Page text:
"Hewitt," said Carillo. "I think the genesis of come on—at least he made it big."

So what does the 32-year-old two-time Grand Slam champion have to say about starting a trend that has swept the game?


"I'm not sure," Hewitt told me. "It's just something that came out. I play with a lot of emotion on the court. So, yeah, it just started as a kid in junior tournaments and then I kept doing it on the tour."

But you did it. You were the father of come on.

"Nah, obviously you would hear Jimmy Connors and guys getting themselves pumped up on the court," he said. "That's just how I play on tennis. I don't know. The word was probably used quite a bit before my time."


Was it? Let's ask the 68-year-old Brit Virginia Wade, who won her first Grand Slam at the 1968 U.S. Open.

"Yeah, I'm sure I did it," she told me the other day in the player's garden, outside Arthur Ashe Stadium. A friend of hers was skeptical. Did you really say it? she asked.


"It wasn't, 'Yeah, come on!'" Wade said, faux-shouting. "It was very much"—she started whispering, all British-like—"a 'come on.'"

Come on was more than likely murmured here and there, with Hewitt being the one to turn it into an act of theatrical expression. But in the last five years, the giants of the game have ramped it up to such a degree that the younger players think this is just what you do.


"When I was little, I remember watching the Williams sisters, and I know they definitely said it," said Oudin.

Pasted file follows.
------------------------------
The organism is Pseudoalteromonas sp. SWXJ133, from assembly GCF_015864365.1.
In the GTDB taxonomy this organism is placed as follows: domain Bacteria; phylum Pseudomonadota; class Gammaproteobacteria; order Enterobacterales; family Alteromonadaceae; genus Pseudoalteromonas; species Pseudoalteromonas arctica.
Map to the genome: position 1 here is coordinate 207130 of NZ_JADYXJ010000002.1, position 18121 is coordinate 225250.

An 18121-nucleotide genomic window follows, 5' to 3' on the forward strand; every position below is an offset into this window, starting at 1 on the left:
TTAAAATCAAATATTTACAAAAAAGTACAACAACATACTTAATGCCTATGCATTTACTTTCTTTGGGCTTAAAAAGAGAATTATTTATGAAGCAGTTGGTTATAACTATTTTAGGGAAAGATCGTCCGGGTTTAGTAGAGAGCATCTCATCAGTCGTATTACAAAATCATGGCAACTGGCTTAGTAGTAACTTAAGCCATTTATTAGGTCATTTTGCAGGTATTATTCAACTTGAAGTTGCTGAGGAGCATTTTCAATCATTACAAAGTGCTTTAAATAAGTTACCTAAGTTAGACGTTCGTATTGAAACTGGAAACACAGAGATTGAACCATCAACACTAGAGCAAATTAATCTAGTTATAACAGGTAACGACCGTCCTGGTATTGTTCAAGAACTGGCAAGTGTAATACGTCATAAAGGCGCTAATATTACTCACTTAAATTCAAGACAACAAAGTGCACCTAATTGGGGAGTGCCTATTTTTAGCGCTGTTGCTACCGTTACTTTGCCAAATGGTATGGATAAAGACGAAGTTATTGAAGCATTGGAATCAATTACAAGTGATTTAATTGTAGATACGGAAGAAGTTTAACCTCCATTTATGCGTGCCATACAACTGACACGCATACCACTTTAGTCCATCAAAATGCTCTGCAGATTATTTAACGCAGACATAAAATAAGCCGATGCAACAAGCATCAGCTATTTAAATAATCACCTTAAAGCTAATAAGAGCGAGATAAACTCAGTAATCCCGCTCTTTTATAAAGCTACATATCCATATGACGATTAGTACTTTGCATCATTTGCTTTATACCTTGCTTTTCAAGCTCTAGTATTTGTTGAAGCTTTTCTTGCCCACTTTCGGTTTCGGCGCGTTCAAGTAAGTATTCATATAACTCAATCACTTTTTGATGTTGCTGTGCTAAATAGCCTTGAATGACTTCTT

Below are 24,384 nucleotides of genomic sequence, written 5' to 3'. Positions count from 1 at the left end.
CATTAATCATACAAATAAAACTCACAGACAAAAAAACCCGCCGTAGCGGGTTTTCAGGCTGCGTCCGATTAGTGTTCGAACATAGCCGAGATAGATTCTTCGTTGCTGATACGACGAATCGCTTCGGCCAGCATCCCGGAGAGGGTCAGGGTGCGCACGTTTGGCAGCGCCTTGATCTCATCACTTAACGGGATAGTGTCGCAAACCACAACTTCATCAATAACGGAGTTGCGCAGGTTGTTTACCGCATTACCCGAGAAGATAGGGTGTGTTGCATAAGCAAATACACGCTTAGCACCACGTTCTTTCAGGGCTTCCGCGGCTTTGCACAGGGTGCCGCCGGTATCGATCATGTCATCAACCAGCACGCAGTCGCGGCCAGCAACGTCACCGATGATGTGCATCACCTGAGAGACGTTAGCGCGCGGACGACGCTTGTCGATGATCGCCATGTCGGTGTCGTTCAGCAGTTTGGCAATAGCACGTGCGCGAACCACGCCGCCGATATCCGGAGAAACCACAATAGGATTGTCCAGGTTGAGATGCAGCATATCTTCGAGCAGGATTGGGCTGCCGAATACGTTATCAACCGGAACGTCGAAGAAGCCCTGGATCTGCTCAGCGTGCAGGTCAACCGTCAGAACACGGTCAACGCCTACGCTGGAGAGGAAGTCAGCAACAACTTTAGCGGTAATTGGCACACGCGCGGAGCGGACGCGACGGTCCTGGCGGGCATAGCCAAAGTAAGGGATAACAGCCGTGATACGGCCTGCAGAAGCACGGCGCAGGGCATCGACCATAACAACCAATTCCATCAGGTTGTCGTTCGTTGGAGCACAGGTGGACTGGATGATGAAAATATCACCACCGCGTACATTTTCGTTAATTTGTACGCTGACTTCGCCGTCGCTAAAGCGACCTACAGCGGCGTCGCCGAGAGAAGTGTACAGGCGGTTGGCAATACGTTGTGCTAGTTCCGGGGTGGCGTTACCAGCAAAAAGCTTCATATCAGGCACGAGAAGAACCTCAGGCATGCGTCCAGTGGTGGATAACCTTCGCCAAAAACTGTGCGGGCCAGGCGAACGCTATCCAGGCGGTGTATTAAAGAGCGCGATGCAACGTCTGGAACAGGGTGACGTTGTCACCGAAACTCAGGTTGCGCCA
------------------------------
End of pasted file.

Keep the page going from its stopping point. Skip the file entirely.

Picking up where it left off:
"I think Roger's the one who brought the trend to the forefront because it was so unusual for him to do anything," said Bodo. "And he's such a gentleman. When other people saw Federer say come on, the more well mannered players said, 'Well, if Roger can do it, why can't I?'"


There's hard evidence to back the point; the most famous players of this generation say it often enough for there to be YouTube compilations. Here's one for Federer. Here's one for the Williams sisters. And here's one for Maria Sharapova.

By now, come on isn't even exclusively an English phrase; Azarenka and Federer certainly aren't the only foreign players using it. How many others do it?


"What's really interesting to me how it's become a kind of esperanto in the game," said Bodo. "You see these freakin' Spanish guys and Bulgarian girls saying come on!"

"I always found it funny when people say it from different countries," said Lindsay Davenport, the three-time Grand Slam champion, who retired in 2010. "I remember playing a Japanese opponent—I don't remember who it was—a very quiet, sweet girl and being so stunned one time when she yelled out come on against me. I didn't know she spoke English. She yelled it!"


A strange corollary is the adoption of vamos as a sort of rival phrase. As Isner said, Rafael Nadal—who usually goes with vamos—will belt out a come on from time to time. And sometimes it works the other way around.

"You hear a lot of players shouting come on but you will also hear players shouting vamos who are not Spanish," said Judy Murray. Nick McCarvel, a freelance tennis writer, recalls Ana Ivanovic using vamous after she began dating Fernando Verdasco.


"Vamos is international," said Tracy Austin, the two-time U.S. Open champion. "You see people like [Svetlana] Kuznetsova say vamos."

"She trained in Spain," replied Carillo, who was sitting with Austin at the Tennis Channel studio in Arthur Ashe Stadium.


"She did, but it's funny hearing a Russian say vamos," replied Austin.